Article  CAS  PubMed  Google Scholar 

  24. Karin M. New twists in gene regulation by glucocorticoid receptor: is DNA binding dispensable? Cell. 1998;93:487–90.

    Article  CAS  PubMed  Google Scholar 

  25. Vallabhapurapu S, Karin M. Regulation and function of NF-kappaB transcription factors in the immune system. Annu Rev Immunol. 2009;27:693–733.

    Article  CAS  PubMed  Google Scholar 

  26. Adcock IM, Nasuhara Y, Stevens DA, Barnes PJ. Ligand-induced differentiation of glucocorticoid receptor (GR) trans-repression and transactivation: preferential targeting of NF-kappaB and lack of I-kappaB involvement. Br J Pharmacol. 1999;127:1003–11.

    Article  PubMed Central  CAS  PubMed  Google Scholar 

  27. Beck IME, Vanden Berghe W, Vermeulen L, Bougarne N, Vander Cruyssen B, Haegeman G, et al. Altered subcellular distribution of MSK1 induced by glucocorticoids contributes to NF-kappaB inhibition. EMBO J. 2008;27:1682–93.

    Article  PubMed Central  CAS  PubMed  Google Scholar 

  28. Ito K, Barnes PJ, Adcock IM. Glucocorticoid receptor recruitment of histone deacetylase 2 inhibits interleukin-1beta-induced histone H4 acetylation on lysines 8 and 12. Mol Cell Biol. 2000;20:6891–903.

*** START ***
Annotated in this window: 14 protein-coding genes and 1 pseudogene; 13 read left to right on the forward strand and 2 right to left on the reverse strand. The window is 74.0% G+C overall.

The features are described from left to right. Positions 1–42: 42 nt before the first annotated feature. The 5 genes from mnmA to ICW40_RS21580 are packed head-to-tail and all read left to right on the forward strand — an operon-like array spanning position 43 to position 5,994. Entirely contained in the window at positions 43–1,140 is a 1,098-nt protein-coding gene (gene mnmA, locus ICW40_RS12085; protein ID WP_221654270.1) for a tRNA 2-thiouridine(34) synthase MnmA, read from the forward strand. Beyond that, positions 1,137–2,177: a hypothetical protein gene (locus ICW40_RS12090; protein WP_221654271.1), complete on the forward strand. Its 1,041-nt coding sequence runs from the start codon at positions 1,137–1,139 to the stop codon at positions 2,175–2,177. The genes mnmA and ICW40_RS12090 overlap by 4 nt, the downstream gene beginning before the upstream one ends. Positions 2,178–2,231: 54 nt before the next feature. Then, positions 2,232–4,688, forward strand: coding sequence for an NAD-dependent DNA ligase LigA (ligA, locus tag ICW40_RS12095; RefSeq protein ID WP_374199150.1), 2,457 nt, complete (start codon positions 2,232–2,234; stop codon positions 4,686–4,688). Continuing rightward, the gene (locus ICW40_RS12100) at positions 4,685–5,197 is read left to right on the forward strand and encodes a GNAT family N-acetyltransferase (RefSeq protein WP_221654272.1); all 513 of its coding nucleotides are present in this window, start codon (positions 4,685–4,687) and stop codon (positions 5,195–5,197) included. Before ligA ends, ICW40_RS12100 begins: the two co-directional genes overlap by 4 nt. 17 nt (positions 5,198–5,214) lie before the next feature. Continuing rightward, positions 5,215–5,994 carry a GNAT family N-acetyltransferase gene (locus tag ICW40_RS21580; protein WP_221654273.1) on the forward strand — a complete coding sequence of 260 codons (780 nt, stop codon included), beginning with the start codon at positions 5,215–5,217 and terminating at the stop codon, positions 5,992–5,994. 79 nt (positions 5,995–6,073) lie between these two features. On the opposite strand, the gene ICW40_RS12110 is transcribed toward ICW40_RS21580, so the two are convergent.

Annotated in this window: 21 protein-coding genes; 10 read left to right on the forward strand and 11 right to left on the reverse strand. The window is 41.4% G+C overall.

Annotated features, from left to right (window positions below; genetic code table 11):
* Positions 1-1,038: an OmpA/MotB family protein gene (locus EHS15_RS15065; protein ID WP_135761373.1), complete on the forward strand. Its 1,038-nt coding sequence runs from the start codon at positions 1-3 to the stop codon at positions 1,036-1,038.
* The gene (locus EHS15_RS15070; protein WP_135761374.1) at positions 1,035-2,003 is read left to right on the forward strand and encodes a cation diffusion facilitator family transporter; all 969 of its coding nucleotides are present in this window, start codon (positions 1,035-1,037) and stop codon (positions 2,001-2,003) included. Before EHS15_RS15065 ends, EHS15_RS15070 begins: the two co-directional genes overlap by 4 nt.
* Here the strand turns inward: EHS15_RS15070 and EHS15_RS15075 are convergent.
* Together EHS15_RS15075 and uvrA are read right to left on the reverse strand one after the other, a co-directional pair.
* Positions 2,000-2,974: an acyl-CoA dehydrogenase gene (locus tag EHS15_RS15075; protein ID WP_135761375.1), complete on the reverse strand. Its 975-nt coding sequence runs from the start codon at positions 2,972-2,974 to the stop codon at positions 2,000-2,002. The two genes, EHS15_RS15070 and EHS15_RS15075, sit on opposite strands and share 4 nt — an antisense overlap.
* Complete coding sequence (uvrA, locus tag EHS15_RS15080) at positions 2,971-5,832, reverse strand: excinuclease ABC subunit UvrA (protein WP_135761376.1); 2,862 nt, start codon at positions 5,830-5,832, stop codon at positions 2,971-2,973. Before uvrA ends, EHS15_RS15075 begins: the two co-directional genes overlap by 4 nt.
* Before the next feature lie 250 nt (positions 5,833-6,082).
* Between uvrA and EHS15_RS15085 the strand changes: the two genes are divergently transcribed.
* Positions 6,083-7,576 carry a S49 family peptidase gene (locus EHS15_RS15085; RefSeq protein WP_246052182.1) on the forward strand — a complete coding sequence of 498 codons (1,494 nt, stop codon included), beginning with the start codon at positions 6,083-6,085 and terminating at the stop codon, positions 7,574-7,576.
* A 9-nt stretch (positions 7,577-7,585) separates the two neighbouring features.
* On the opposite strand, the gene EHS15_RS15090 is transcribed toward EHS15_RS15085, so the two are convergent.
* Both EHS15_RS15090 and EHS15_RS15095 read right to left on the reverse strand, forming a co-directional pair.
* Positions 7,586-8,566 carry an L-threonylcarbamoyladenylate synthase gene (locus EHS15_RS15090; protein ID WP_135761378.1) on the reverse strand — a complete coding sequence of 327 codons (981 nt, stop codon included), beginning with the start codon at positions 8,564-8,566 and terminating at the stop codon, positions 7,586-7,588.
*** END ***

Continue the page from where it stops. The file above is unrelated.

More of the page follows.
Article  PubMed Central  CAS  PubMed  Google Scholar 

  29. Ray A, Prefontaine KE. Physical association and functional antagonism between the p65 subunit of transcription factor NF-kappa B and the glucocorticoid receptor. Proc Natl Acad Sci U S A. 1994;91:752–6.

    Article  PubMed Central  CAS  PubMed  Google Scholar 

  30. Biddie SC, John S, Sabo PJ, Thurman RE, Johnson TA, Schiltz RL, et al. Transcription factor AP1 potentiates chromatin accessibility and glucocorticoid receptor binding. Mol Cell. 2011;43:145–55.

    Article  PubMed Central  CAS  PubMed  Google Scholar 

  31. Ghisletti S, Barozzi I, Mietton F, Polletti S, De Santa F, Venturini E, et al. Identification and characterization of enhancers controlling the inflammatory gene expression program in macrophages. Immunity. 2010;32:317–28.

    Article  CAS  PubMed  Google Scholar 

  32. Natoli G, Ghisletti S, Barozzi I. The genomic landscapes of inflammation. Genes Dev. 2011;25:101–6.

    Article  PubMed Central  CAS  PubMed  Google Scholar 

  33. Kaikkonen MU, Spann NJ, Heinz S, Romanoski CE, Allison KA, Stender JD, et al. Remodeling of the enhancer landscape during macrophage activation is coupled to enhancer transcription. Mol Cell. 2013;51:310–25.

    Article  PubMed Central  CAS  PubMed  Google Scholar 

  34. Ostuni R, Piccolo V, Barozzi I, Polletti S, Termanini A, Bonifacio S, et al. Latent enhancers activated by stimulation in differentiated cells. Cell. 2013;152:157–71.

    Article  CAS  PubMed  Google Scholar 

  35. Fullwood MJ, Han Y, Wei C-L, Ruan X, Ruan Y. Chromatin interaction analysis using paired-end tag sequencing. Curr Protoc Mol Biol. 2010;Chapter 21(Unit 21):15.1–25.

    Google Scholar